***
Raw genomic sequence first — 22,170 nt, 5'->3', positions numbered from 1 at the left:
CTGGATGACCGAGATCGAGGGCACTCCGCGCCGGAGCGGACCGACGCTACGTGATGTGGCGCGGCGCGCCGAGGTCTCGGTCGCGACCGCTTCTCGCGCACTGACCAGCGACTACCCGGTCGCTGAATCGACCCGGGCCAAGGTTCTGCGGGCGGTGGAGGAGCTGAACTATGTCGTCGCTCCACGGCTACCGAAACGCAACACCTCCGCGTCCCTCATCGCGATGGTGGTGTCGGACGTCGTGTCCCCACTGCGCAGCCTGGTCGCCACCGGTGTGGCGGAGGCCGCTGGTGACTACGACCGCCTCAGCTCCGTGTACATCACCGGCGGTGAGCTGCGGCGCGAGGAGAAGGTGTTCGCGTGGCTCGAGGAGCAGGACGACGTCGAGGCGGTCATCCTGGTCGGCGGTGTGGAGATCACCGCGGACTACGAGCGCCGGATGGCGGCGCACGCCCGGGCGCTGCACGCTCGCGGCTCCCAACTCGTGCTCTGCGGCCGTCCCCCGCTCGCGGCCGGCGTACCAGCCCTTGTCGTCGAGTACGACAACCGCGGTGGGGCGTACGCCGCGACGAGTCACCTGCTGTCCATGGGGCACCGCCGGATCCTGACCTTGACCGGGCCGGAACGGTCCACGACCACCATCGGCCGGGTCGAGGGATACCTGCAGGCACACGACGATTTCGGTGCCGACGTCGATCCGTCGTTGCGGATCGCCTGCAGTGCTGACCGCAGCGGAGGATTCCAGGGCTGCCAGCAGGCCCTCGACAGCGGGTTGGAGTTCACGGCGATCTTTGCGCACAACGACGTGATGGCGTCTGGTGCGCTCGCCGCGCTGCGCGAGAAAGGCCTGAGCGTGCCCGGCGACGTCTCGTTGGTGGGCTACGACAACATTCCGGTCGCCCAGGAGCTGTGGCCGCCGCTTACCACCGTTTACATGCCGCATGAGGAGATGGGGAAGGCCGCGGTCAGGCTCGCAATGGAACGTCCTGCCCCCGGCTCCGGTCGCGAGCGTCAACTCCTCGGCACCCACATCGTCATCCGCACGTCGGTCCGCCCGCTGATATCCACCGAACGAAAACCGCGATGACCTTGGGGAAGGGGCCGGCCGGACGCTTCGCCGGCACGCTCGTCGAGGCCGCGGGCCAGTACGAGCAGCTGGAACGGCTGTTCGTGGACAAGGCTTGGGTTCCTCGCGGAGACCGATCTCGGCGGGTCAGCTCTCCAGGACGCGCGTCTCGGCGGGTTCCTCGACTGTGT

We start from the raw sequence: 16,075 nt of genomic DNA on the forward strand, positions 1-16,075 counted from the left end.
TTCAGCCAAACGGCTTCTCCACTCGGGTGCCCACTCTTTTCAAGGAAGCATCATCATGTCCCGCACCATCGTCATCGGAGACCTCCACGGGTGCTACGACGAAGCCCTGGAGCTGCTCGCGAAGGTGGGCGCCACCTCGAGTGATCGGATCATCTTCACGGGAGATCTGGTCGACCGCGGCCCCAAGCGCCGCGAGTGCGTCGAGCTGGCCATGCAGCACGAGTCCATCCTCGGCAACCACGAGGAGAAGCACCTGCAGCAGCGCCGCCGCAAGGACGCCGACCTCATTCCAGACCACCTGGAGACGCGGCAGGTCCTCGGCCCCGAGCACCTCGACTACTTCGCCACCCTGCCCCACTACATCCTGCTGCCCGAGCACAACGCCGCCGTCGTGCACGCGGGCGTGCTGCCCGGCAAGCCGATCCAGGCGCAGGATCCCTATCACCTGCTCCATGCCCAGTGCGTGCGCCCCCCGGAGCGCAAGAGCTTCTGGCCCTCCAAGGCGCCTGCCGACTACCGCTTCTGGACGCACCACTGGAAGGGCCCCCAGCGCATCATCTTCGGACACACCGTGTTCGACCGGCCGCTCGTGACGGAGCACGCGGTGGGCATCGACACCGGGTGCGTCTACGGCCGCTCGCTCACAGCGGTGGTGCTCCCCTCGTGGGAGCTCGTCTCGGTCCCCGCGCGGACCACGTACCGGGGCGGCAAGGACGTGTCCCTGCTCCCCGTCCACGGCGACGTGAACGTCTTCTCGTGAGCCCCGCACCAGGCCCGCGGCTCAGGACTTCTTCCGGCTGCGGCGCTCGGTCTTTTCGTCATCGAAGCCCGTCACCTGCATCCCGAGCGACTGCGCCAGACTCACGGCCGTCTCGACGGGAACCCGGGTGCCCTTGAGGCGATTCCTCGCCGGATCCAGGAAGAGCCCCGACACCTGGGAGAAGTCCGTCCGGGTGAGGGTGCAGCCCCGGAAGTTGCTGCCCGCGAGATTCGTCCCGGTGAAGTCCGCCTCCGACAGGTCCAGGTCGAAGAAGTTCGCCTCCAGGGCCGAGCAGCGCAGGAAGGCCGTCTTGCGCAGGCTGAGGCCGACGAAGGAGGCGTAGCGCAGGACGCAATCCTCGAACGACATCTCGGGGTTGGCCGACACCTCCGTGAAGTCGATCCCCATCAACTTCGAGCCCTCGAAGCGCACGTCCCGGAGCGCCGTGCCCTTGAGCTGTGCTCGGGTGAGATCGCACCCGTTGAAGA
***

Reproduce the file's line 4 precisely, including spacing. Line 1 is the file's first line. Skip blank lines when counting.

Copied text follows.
TTCAGCCAAACGGCTTCTCCACTCGGGTGCCCACTCTTTTCAAGGAAGCATCATCATGTCCCGCACCATCGTCATCGGAGACCTCCACGGGTGCTACGACGAAGCCCTGGAGCTGCTCGCGAAGGTGGGCGCCACCTCGAGTGATCGGATCATCTTCACGGGAGATCTGGTCGACCGCGGCCCCAAGCGCCGCGAGTGCGTCGAGCTGGCCATGCAGCACGAGTCCATCCTCGGCAACCACGAGGAGAAGCACCTGCAGCAGCGCCGCCGCAAGGACGCCGACCTCATTCCAGACCACCTGGAGACGCGGCAGGTCCTCGGCCCCGAGCACCTCGACTACTTCGCCACCCTGCCCCACTACATCCTGCTGCCCGAGCACAACGCCGCCGTCGTGCACGCGGGCGTGCTGCCCGGCAAGCCGATCCAGGCGCAGGATCCCTATCACCTGCTCCATGCCCAGTGCGTGCGCCCCCCGGAGCGCAAGAGCTTCTGGCCCTCCAAGGCGCCTGCCGACTACCGCTTCTGGACGCACCACTGGAAGGGCCCCCAGCGCATCATCTTCGGACACACCGTGTTCGACCGGCCGCTCGTGACGGAGCACGCGGTGGGCATCGACACCGGGTGCGTCTACGGCCGCTCGCTCACAGCGGTGGTGCTCCCCTCGTGGGAGCTCGTCTCGGTCCCCGCGCGGACCACGTACCGGGGCGGCAAGGACGTGTCCCTGCTCCCCGTCCACGGCGACGTGAACGTCTTCTCGTGAGCCCCGCACCAGGCCCGCGGCTCAGGACTTCTTCCGGCTGCGGCGCTCGGTCTTTTCGTCATCGAAGCCCGTCACCTGCATCCCGAGCGACTGCGCCAGACTCACGGCCGTCTCGACGGGAACCCGGGTGCCCTTGAGGCGATTCCTCGCCGGATCCAGGAAGAGCCCCGACACCTGGGAGAAGTCCGTCCGGGTGAGGGTGCAGCCCCGGAAGTTGCTGCCCGCGAGATTCGTCCCGGTGAAGTCCGCCTCCGACAGGTCCAGGTCGAAGAAGTTCGCCTCCAGGGCCGAGCAGCGCAGGAAGGCCGTCTTGCGCAGGCTGAGGCCGACGAAGGAGGCGTAGCGCAGGACGCAATCCTCGAACGACATCTCGGGGTTGGCCGACACCTCCGTGAAGTCGATCCCCATCAACTTCGAGCCCTCGAAGCGCACGTCCCGGAGCGCCGTGCCCTTGAGCTGTGCTCGGGTGAGATCGCACCCGTTGAAGA